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Assemblages of Acari in shallow burials: mites as markers of the burial environment, of the stage of decay and of body-cadaver regions.

Rai, J. K., Pickles, B. J. ORCID: and Perotti, M. A. ORCID: (2021) Assemblages of Acari in shallow burials: mites as markers of the burial environment, of the stage of decay and of body-cadaver regions. Experimental and Applied Acarology. ISSN 0168-8162

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To link to this item DOI: 10.1007/s10493-021-00663-x


The burial of a cadaver results in reduced arthropod activity and disruptions in colonisation patterns. Here, the distribution and diversity of mite taxa was studied across decomposition stages of shallowly buried pig carcasses. A total of 300 mites (88 species) were collected from 3 pig shallow graves compared to 129 mites (46 species) from control (bare) soil samples at the same depth. A successional pattern of Acari Orders and Families was observed, and species richness and biodiversity fluctuated throughout decomposition, while active decay showed the greatest biodiversity. The Mesostigmata Order was the most abundant in cadaver soils with a significant difference in the abundance of Parasitidae mites, whilst Oribatida (true soil) mites were the most abundant in control soils. Certain mite species were significantly associated with decay stages: Cornigamasus lunaris with bloated; Gamasodes spiniger with active; Eugamasus sp., and Lorryia reticulata with advanced; and Macrocheles matrius and Ramusella clavipectinata in dry. Scheloribates laevigatus was a marker of bare soil at a shallow depth and Vulgoramasus remberti of buried decomposition, not specific to any decay stage. Analysis of mite assemblages associated with head, torso and posterior body showed that Parasitus evertsi and Macrocheles matrius are attracted to beneath the thighs whilst Lorryia reticulata to beneath the head. This study highlights the value of mites as indicator species of decomposition and its stages, confirming i) a succession of Acari on buried remains and ii) species specificity to body regions.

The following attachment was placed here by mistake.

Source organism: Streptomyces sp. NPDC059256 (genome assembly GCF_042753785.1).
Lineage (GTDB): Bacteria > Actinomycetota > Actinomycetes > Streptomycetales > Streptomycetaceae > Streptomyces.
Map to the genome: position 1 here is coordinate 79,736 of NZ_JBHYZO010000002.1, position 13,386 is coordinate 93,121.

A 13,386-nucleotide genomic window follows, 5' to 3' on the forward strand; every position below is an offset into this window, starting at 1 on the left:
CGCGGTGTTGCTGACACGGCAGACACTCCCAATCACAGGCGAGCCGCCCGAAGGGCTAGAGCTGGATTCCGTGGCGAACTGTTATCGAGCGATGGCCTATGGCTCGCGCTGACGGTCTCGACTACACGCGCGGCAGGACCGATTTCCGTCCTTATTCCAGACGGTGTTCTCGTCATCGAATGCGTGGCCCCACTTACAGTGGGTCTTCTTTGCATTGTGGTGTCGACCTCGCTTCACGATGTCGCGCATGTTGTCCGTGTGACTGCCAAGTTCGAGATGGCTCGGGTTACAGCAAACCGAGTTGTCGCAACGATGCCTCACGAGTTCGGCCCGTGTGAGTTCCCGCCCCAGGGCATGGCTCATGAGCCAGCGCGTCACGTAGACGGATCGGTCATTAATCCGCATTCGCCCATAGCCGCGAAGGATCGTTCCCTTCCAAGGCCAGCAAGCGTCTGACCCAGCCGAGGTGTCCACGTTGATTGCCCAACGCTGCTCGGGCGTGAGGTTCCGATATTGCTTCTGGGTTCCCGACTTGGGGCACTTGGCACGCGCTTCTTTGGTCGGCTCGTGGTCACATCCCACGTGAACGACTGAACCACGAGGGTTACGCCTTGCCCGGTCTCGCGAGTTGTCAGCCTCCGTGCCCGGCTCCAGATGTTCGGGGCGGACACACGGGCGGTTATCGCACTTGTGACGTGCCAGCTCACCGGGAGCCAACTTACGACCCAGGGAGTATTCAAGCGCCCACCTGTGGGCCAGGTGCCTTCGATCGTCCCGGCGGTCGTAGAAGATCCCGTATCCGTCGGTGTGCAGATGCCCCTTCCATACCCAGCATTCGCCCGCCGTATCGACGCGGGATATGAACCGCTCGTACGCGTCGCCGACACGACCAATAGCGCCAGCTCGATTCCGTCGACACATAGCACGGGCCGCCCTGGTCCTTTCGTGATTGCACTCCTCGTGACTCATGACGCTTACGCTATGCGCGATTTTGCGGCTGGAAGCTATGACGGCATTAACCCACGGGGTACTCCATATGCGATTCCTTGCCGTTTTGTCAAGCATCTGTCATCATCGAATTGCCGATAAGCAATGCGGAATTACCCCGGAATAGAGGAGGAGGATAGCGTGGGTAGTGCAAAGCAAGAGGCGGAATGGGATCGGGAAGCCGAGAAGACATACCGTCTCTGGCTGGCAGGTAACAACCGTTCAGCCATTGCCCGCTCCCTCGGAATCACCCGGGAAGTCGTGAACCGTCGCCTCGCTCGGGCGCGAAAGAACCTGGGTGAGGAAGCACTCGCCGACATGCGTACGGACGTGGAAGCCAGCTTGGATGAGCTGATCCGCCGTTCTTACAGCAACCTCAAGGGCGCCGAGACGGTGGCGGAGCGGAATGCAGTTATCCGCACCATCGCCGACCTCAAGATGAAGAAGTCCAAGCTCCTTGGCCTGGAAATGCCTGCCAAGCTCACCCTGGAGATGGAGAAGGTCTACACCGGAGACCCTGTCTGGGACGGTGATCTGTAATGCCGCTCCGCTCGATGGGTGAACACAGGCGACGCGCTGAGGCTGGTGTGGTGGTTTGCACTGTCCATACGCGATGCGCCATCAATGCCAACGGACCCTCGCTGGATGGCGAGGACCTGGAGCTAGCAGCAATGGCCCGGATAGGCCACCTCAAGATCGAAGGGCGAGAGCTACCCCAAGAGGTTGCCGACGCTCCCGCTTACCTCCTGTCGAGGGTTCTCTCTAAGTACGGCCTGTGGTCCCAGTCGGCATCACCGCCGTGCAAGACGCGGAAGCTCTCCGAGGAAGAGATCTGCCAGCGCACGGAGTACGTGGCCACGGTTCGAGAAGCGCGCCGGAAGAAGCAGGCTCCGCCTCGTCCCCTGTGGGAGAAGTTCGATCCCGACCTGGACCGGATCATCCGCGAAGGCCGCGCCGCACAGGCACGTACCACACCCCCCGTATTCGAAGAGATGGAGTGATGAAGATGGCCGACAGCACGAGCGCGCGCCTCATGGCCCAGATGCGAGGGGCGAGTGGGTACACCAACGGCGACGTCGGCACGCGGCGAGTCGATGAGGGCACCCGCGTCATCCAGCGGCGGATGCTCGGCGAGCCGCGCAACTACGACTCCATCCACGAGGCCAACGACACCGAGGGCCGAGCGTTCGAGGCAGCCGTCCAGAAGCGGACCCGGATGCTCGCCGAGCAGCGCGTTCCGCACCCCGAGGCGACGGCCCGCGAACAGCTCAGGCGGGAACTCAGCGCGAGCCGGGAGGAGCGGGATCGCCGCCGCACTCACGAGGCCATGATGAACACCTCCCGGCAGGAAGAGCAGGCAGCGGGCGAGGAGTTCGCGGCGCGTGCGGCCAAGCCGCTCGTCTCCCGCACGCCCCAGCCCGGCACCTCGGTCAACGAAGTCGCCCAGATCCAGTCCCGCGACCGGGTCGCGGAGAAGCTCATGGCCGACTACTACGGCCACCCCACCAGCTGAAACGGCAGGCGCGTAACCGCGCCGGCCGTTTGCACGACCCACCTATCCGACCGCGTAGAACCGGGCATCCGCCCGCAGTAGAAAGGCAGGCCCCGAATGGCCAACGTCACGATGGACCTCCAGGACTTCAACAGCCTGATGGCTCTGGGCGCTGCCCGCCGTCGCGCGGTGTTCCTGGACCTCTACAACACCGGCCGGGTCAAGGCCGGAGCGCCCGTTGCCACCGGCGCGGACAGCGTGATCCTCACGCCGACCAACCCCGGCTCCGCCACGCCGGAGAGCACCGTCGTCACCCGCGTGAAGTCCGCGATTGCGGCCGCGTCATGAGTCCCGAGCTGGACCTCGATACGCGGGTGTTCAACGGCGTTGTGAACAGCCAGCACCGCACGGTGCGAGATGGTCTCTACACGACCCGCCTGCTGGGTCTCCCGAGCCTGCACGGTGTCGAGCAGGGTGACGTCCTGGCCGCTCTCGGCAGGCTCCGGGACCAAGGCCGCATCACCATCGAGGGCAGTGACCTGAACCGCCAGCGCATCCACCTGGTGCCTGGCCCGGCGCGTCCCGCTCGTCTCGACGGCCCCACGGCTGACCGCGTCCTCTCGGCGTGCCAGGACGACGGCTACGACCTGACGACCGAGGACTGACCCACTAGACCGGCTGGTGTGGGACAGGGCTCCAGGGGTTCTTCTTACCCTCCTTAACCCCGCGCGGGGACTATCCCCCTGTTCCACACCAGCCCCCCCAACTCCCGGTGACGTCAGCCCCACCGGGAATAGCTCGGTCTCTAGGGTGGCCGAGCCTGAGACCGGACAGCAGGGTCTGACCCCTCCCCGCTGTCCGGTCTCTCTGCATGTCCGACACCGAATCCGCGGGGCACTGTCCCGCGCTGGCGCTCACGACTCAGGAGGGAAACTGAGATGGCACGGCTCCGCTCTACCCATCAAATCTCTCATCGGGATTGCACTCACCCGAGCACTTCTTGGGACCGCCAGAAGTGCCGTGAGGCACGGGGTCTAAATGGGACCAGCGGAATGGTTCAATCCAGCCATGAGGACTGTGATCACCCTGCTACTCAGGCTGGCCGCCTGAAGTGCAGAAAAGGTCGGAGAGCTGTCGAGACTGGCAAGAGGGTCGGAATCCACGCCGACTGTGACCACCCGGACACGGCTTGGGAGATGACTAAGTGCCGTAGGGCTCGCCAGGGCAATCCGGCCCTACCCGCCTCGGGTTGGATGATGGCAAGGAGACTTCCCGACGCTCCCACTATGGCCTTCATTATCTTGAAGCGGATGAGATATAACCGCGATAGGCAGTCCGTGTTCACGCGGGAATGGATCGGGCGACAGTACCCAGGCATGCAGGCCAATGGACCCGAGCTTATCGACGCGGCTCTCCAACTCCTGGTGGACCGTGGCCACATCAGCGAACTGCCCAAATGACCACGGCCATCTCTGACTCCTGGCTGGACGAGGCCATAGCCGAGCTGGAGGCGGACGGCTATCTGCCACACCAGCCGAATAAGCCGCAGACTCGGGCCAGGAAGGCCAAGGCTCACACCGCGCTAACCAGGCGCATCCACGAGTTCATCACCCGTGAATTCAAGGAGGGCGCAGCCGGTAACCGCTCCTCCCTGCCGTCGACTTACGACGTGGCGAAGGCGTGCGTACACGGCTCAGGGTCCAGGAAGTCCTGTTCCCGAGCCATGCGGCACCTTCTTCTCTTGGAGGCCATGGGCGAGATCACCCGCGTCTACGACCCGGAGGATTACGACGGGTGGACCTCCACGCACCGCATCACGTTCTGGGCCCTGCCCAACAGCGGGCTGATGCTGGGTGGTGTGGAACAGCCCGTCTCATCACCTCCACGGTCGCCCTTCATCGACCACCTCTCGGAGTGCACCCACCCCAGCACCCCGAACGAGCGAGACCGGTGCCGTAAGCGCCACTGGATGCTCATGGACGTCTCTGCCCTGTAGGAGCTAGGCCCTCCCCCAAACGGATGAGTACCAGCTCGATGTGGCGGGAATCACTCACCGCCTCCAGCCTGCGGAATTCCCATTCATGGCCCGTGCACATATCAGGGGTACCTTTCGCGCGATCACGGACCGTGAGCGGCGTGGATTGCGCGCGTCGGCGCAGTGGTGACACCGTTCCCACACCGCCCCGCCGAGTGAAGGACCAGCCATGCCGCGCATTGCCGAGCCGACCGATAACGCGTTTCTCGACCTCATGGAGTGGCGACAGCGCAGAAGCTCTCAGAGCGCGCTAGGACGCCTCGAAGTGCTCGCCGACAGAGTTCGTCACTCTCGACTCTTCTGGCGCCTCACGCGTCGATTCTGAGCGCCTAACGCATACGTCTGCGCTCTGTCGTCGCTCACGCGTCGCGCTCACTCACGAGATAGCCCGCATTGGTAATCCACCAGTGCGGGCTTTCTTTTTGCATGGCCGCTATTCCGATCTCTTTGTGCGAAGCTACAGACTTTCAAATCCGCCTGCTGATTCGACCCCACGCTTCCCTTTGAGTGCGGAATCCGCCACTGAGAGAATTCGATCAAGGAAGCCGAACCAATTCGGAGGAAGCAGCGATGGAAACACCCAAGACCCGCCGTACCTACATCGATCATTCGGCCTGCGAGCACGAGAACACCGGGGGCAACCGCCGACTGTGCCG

Item Type:Article
Divisions:Life Sciences > School of Biological Sciences > Ecology and Evolutionary Biology
ID Code:97564
Publisher Statement:In press, released soon as Open Access


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